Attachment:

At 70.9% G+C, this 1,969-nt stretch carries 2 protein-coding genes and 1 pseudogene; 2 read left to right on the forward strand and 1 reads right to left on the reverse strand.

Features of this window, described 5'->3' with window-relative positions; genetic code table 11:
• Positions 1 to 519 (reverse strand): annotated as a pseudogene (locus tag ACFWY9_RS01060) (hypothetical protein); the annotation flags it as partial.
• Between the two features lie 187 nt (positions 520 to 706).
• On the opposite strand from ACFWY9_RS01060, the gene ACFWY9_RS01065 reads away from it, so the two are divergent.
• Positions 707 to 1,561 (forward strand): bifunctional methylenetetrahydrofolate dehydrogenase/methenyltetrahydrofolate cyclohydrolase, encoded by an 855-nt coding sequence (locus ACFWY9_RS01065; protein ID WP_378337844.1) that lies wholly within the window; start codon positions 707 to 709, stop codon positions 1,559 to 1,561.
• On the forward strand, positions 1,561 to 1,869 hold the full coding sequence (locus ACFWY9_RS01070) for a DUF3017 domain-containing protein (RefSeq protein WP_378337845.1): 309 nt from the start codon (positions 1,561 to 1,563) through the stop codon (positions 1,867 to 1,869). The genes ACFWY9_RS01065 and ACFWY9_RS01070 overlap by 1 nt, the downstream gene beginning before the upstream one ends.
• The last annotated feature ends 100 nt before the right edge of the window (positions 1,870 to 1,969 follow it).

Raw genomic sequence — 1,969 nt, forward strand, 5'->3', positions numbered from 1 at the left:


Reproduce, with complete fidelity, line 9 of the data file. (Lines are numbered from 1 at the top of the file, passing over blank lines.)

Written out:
Raw genomic sequence — 1,969 nt, forward strand, 5'->3', positions numbered from 1 at the left: